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Considerations for a Two-Volume Work

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Hi all!

This is my first post on the forum, and I look forward to sharing ideas with you.

I am typesetting a long book, and we split it into 2 volumes. This raises the following questions:

  1. I assume these two books are called volumes, correct?
  2. Since the chapter numbering continues from one volume to the next (e.g., 1-10 in vol. 1, then 11-20 in vol. 2), should the page numbering continue too (e.g., 1-400 in vol. 1, then 401-800 in vol. 2)?
  3. In vol. 1, the page numbering of the front matter is in Roman numerals. What about vol. 2?
  4. Should the tables of content in both volumes be identical (i.e., contain everything in both volumes)?
  5. There will be an index. Does this affect the answer to #2?
  6. Should the entire index be placed at the end of both volumes?
  7. Does CMOS discuss this? I could not find it.


I am grateful to my colleagues for their assistance.




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Ralf Herrmann

I would derive the answers from the expected usage of the volumes. There are those cases, where multiple volumes are sold together as one item and are essentially just a big book that gets separated for practical purposes. In this case, you can treat the content like one book. 
On the other hand, there are those cases where the volumes can work as independent books as well. In that case I would treat the content separately. 

So, the answer to all those question is: “it depends”. 😉

What kind of field is it? Have you looked at multi-volume books in that field? That could be useful to see what works and what doesn’t. 

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Thanks for your help, Ralf.

Indeed, my thinking is exactly like yours, and for that reason, I laid it out with the page numbers of vol. 2 continuing where they left off in vol. 1.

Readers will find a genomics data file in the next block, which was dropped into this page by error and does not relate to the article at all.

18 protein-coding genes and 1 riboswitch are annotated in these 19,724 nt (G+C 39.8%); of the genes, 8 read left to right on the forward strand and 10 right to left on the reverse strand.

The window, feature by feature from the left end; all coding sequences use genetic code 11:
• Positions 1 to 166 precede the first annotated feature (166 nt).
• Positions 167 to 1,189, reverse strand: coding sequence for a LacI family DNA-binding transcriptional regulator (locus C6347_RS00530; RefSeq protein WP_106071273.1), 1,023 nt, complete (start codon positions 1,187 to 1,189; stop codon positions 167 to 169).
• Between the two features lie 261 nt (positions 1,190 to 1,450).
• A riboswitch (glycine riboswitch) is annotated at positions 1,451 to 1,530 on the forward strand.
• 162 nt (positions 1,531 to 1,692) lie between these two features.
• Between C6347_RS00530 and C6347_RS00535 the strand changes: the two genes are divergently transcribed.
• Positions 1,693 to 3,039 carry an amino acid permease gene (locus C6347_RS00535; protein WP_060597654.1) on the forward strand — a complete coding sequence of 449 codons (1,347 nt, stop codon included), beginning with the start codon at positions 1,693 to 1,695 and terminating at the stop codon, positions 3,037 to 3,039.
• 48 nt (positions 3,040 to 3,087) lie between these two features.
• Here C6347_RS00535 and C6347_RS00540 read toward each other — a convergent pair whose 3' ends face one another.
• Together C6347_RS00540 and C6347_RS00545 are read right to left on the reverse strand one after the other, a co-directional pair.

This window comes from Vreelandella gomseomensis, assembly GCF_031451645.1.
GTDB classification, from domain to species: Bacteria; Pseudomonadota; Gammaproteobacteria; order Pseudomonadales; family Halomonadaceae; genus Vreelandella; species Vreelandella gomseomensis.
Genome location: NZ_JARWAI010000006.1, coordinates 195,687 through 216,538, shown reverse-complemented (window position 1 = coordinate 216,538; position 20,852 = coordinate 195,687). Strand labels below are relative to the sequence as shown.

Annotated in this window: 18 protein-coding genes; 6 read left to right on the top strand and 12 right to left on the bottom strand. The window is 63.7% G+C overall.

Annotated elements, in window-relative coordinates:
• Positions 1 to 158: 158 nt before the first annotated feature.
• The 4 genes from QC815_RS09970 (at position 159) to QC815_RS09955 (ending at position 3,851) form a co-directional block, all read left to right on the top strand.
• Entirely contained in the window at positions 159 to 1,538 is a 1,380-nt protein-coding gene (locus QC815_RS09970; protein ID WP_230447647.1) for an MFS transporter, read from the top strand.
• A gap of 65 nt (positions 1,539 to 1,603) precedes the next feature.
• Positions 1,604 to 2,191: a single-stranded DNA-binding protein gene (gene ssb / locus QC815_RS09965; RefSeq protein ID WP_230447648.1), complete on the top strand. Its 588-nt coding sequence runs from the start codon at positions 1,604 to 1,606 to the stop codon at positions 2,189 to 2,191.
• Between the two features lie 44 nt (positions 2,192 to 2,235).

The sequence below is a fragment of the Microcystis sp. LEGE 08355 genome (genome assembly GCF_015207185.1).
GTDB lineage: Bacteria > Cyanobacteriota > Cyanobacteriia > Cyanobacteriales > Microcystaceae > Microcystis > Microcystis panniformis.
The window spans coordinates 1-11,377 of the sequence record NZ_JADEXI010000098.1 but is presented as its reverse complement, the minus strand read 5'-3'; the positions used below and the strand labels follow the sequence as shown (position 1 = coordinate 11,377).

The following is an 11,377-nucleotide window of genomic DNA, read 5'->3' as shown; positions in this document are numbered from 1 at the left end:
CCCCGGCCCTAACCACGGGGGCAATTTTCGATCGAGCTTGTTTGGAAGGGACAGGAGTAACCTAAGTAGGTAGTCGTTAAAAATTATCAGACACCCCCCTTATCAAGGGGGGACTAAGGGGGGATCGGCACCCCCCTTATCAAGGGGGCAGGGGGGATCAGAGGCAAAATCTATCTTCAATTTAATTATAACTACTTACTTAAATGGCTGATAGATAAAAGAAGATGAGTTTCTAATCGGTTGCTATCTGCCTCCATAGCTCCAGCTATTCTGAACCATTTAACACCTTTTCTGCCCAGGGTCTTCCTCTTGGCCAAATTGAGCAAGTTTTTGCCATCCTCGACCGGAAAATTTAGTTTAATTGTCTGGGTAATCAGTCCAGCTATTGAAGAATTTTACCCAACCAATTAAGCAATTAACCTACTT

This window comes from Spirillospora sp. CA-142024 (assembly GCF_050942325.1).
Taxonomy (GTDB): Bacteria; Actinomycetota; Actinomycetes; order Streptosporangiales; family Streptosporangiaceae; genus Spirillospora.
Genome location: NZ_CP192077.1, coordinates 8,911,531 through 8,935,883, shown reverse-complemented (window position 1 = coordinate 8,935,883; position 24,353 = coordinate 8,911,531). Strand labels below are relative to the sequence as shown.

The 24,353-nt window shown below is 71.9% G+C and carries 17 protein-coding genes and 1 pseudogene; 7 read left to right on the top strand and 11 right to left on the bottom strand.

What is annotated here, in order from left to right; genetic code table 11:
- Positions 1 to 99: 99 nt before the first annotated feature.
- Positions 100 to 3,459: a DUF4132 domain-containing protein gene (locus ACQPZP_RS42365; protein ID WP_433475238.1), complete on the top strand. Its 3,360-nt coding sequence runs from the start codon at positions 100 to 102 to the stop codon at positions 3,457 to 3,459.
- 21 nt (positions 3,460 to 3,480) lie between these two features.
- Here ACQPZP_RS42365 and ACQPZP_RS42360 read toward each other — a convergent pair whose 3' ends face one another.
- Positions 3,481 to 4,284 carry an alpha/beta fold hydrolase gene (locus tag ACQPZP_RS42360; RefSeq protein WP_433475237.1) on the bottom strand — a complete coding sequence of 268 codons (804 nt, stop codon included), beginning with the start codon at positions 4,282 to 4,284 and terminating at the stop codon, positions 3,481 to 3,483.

This is really one long history book, so it belongs in one volume. But then we would have to make the type small, which would deter people from attempting to read it!

I do not know where to look for similar cases, and it is important that I retain a high level of professionalism.

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  • Solution

For detailed and fairly authoritative advice about editorial matters like these, you might want to look at The Chicago Manual of Style. I strongly suspect there are multiple respectable ways of handling the situation. FWIW, a recent two volume history of Western political thought, by Alan Ryan and published by Oxford, On Politics, is sold as two volumes (Books) in one box. Page numbering is continuous from Book One to Book Two, with Book Two starting on p. 400. There is a single index, at the end of Book Two. It gives page numbers with no further indication of which volume the pages are in. Interestingly, each Book has its own front matter including its own table of contents. The front matter pages carry small roman numeral page numbers that start over at i for Book Two. This wouldn't be the way to go if the two volumes were going to be for sale separately.

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Thank you, David, for your help!

Your professional example makes me more comfortable to follow that approach.

And I did some more searching in CMOS and found where they discuss this case. They agree that it is acceptable to continue in vol. 2 as you described. I am attaching their rule for anyone interested in reading it.

Thank you again,




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Thanks for posting the excerpt. Just for the record, my earlier post named the wrong for On Politics. In fact it was W.W. Norton (Liveright), another very respectable operation.

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